For nearly two hours he talks about his land and his reservations. He reaches back in history to make a point. The town planner wants his fields. But the people at Uran gave up land decades ago, and they still haven’t received their money. So where does that leave him?
He pulls out two newspaper reports. One says a highway over his neighbourhood will be diverted. Another says the road will begin elsewhere. He’s heard from village elders that an official has told them an entirely different thing.
He looks at me, and I look at him. Sometimes you’re a journalist, and sometimes you’re sitting there, wondering what to say that will make this better. But there’s nothing. To the hapless Nere farmer who sunk his savings to construct a building, and who asked, “If I tell you my problem with the planner, will you ask them why they’re doing this to all of us? Will this make them do the right thing?”, I could only mumble something about writing it all down. To Kiran I say it’s useless, holding back from telling him something more.
This is how the silences go:
Can you believe this?
I know, man.
You see what we’re dealing with?
Forget it. It’s not worth it.
Then I offer him perspective. The kind I’d put down on paper back at home. This happened in this village. They wished they had read the fine print. Stuff like that. It’s repetitive. Every village has its regrets, its mistakes. And advice feels less like it’s about acquisition itself, and more about preparation for a hostile takeover of some kind. Turns out they thought the same thing. Kiran and his friends expected the planner’s bureaucrats to visit a few weeks ago. They wanted to measure his land. Kiran and his friends had prepared to welcome them with sticks and stones, and light their cars on fire. When they didn’t show, Kiran went to inquire with a government office. Nobody knew anything about the visit, and they all returned home.
This land means everything. He has a loan on the house we’re in. He saves money by growing food. Without the land, food has to be purchased. It’ll play havoc with his personal finances. Milind, whose family keeps rice grain reserves to tide them over a bad year, understands this.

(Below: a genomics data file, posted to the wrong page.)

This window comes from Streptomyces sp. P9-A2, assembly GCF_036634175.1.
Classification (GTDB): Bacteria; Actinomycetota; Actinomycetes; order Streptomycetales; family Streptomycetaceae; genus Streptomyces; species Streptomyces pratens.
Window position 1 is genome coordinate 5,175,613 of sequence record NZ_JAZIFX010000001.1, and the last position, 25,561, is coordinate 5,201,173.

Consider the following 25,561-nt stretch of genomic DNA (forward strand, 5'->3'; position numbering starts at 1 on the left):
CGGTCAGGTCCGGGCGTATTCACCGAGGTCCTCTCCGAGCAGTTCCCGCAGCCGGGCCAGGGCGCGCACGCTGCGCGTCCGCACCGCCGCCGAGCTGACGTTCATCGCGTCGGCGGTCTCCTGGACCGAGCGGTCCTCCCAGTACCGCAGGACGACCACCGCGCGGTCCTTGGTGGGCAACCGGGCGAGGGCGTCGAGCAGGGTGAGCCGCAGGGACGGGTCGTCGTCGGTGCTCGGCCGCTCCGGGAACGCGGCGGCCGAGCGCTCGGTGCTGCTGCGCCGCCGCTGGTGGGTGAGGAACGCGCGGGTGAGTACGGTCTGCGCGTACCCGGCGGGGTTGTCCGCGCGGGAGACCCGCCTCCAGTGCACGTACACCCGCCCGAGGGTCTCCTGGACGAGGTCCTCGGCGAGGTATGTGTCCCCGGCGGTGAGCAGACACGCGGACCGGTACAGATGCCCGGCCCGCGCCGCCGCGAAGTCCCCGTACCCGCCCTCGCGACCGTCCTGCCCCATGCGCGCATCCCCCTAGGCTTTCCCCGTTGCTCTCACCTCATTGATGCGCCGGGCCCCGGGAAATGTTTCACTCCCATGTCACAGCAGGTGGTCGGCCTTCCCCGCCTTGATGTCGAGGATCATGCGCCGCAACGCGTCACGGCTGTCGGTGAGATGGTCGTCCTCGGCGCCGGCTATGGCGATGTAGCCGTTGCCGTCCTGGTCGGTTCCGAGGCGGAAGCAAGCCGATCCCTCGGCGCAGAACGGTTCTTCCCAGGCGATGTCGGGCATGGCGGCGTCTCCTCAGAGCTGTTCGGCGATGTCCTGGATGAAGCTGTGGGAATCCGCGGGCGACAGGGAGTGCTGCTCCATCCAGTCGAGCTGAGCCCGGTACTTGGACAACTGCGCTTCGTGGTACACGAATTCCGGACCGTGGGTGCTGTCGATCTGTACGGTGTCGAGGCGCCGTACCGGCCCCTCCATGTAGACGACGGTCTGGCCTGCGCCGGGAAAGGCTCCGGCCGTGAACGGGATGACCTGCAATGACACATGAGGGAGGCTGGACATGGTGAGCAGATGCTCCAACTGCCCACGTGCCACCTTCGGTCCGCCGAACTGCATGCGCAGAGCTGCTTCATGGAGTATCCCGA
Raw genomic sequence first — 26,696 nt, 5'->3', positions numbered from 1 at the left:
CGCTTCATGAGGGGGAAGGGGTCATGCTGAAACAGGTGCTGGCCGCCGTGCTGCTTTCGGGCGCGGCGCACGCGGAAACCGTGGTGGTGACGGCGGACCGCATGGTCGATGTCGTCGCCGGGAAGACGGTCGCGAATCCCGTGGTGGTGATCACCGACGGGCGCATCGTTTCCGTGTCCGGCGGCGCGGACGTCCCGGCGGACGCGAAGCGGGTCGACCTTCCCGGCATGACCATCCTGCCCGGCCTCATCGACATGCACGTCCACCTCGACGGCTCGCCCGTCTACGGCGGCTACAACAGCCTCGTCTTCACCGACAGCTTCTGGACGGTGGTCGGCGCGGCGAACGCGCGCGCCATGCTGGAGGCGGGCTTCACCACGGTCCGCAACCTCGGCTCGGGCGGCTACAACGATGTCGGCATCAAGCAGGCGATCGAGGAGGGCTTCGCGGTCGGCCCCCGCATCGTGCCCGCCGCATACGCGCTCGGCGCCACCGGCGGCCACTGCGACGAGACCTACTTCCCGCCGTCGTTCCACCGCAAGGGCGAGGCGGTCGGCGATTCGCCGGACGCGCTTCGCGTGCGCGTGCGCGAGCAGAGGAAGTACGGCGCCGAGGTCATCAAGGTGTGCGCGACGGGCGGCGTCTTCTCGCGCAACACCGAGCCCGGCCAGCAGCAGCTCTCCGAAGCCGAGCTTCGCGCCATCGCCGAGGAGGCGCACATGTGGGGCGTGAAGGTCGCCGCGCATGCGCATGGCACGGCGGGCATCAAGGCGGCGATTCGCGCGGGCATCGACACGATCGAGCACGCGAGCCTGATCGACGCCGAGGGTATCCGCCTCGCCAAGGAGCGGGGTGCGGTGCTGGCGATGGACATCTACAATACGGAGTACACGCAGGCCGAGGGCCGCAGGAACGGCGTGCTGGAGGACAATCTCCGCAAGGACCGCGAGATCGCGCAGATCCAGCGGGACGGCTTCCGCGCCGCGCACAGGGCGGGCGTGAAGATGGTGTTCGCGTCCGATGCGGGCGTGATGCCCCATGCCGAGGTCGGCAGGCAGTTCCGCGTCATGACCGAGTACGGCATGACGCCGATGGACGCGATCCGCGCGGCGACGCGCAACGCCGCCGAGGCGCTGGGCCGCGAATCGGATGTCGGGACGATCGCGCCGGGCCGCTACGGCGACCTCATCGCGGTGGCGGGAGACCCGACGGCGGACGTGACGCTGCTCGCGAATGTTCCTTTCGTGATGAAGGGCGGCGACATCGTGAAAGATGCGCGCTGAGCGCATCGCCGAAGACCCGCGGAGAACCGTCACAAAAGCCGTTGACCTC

Kiran turns to ask me what I think of the Navi Mumbai Airport Influence Notified Area, or NAINA, the planner that wants their land. Just get a good lawyer, I reply. Get someone who knows what the planner is supposed to do and, just as important, knows when the planner is misbehaving, like not putting promises down on paper. You could travel down the list of villages taken over, ask them their regrets, and know what to do.
Why doesn’t he leave if there’s so much uncertainty here? He bristles at the question and asks me, “Why should we go? It’s our land. You guys are making a smart city by uprooting people and letting outside people in. We have grown up here. We were born here, we die here. Why should we go?”
His upheavals may yet be in the realm of imagination. He may not have to go at all, because after last November’s public hearings, there’s been no news about NAINA. Officials come by to demolish “unauthorised constructions”, but say nothing more. They don’t communicate at all, he says. I ask if he thinks the delay is related to the land acquisition bill, whose approval by lawmakers would make acquiring land far easier than it is right now. He isn’t sure, but he thinks so. Then he definitely thinks so.
But Kiran’s one step ahead of this. He has decided to go along and give up his land. This puzzles me, but he’s working with a bad situation. The plan is to pool the land they have left so that it’s big enough to construct a building seven or eight floors tall. “Let’s see. It might happen,” he says, uncertain.
“What do you mean?” I ask. “What’s the problem?”
A couple of his friends had changed their mind about the arrangement. They were nervous about what the town planner would do after it had their land. “They think they will be cheated,” he said.
It wasn’t about money, but trust. It was about knowing their place in the world at a turbulent time. There was nobody to tell them what happens next. And so they were doing what came naturally. They were only holding on.
Off Panvel, in Navi Mumbai, planning authorities are building an airport and a planned ‘smart city’ on an area of land almost as large as New York City. It is an example of how land acquisition takes place in India today, and what it looks like from the ground. This is the second story in a series that examines how land is acquired, and what it is ultimately used for.